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13.06: The Female Reproductive Organs

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  • The female reproductive system consists of a pair of ovaries that produce egg cells or ovaand fallopian tubes where fertilisation occurs and which carry the fertilised ovum to the uterus. Growth of the foetus takes place here. The cervix separates the uterus from the vagina or birth canal, where the sperm are deposited (see diagram 13.6).

    Female repro system labelled.JPG

    Diagram 13.6. - The reproductive system of a female rabbit

    Note that primates like humans have a uterus with a single compartment but in most mammals the uterus is divided into two separate parts or horns as shown in diagram 13.6.

    The Ovaries

    Ovaries are small oval organs situated in the abdominal cavity just ventral to the kidneys. Most animals have a pair of ovaries but in birds only the left one is functional to reduce weight (see below).

    The ovary consists of an inner region (medulla) and an outer region (cortex) containing egg cells or ova. These are formed in large numbers around the time of birth and start to develop after the animal becomes sexually mature. A cluster of cells called the follicle surrounds and nourishes each ovum.

    The Ovarian Cycle

    The ovarian cycle refers to the series of changes in the ovary during which the follicle matures, the ovum is shed and the corpus luteum develops (see diagram 13.7).

    Numerous undeveloped ovarian follicles are present at birth but they start to mature after sexual maturity. In animals that normally have only one baby at a time only one ovum will mature at once but in litter animals several will. The mature follicle consists of outer cells that provide nourishment. Inside this is a fluid-filled space that contains the ovum.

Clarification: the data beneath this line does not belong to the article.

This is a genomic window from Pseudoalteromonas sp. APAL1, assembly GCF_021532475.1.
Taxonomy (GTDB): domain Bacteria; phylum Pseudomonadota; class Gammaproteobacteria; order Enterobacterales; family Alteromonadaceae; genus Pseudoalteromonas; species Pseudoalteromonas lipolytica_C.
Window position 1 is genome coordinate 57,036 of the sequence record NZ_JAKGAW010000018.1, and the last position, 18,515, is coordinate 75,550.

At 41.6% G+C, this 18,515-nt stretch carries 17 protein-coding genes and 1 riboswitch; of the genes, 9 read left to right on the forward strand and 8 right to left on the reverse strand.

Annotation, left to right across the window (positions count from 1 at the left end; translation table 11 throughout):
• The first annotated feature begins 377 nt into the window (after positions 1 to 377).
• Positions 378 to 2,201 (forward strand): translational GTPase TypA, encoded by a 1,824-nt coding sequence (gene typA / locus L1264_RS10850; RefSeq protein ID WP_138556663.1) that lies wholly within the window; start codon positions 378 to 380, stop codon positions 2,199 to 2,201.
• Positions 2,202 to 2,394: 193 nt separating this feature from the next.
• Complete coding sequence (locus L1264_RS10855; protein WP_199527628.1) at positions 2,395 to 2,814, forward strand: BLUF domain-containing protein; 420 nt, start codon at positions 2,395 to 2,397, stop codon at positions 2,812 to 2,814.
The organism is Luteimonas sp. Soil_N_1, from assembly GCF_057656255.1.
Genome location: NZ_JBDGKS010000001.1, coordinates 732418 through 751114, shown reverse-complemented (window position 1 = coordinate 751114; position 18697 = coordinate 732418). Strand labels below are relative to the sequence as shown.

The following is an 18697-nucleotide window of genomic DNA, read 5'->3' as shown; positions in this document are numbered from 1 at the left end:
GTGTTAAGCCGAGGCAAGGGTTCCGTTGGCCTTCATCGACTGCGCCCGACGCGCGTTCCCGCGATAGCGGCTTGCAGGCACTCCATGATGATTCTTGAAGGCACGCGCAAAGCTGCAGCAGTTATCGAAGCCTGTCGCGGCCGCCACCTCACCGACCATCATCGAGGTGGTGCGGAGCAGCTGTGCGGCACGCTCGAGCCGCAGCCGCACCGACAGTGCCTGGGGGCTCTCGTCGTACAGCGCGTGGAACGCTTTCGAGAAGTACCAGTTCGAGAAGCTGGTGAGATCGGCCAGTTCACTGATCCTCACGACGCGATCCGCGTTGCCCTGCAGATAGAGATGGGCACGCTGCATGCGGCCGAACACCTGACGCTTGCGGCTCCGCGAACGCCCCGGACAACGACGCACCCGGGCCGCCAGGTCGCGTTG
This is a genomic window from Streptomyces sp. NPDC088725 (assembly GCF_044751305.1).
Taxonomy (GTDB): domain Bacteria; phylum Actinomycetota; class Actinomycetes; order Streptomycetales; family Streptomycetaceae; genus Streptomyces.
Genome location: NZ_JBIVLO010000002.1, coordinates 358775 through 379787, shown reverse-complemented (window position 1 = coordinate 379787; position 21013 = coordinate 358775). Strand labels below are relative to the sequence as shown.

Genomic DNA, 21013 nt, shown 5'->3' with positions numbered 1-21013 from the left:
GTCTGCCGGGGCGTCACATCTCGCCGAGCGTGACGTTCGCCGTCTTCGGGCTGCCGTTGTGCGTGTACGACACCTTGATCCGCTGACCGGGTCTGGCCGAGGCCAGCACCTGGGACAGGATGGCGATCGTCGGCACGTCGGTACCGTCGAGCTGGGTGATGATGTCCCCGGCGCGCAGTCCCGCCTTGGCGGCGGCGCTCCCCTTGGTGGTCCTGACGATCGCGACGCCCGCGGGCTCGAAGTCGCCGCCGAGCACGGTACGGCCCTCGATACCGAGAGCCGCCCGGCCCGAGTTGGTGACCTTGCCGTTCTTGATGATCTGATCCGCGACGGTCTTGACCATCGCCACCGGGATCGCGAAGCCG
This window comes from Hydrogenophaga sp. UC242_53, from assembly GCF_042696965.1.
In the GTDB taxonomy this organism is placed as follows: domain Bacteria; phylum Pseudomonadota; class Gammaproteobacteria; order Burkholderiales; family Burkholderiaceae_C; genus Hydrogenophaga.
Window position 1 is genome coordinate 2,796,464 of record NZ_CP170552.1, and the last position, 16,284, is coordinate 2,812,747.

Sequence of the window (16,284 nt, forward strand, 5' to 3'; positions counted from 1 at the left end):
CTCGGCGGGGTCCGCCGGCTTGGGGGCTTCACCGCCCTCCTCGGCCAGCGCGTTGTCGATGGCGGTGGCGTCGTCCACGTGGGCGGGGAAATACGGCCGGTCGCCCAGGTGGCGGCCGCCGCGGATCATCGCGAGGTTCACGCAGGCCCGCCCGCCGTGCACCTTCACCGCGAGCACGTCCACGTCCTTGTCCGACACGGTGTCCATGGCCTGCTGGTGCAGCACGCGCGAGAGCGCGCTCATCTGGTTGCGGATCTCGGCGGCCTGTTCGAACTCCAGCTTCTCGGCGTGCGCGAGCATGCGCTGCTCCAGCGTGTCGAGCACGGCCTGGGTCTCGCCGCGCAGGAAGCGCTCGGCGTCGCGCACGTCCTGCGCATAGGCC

A mature follicle can be quite large, ranging from a few millimetres in small mammals to the size of a golf ball in large animals. It bulges out from the surface of the ovary before eventually rupturing to release the ovum into the abdominal cavity. Once the ovum has been shed, a blood clot forms in the empty follicle. This develops into a tissue called the corpus luteum that produces the hormone progesterone (see diagram 13.9). If the animal becomes pregnant the corpus luteum persists, but if there is no pregnancy it degenerates and a new ovarian cycle usually.

    Anatomy and physiology of animals Ovarian cycle showing from top left clockwise.jpg

    Diagram 13.7 - The ovarian cycle showing from the top left clockwise: the maturation of the ovum over time, followed by ovulation and the development of the corpus luteum in the empty follicle

    The Ovum

    When the ovum is shed the nucleus is in the final stages of meiosis (cell division). It is surrounded by few layers of follicle cells and a tough membrane called the zona pellucida (see diagram 13.8).

    Anatomy and physiology of animals An ovum.jpg

    Diagram 13.8 - An ovum

    The Oestrous Cycle

    The oestrous cycle is the sequence of hormonal changes that occurs through the ovarian cycle. These changes influence the behaviour and body changes of the female (see diagram 13.9).

    Anatomy and physiology of animals The oestrous cycle.jpg

    Diagram 13.9 - The oestrous cycle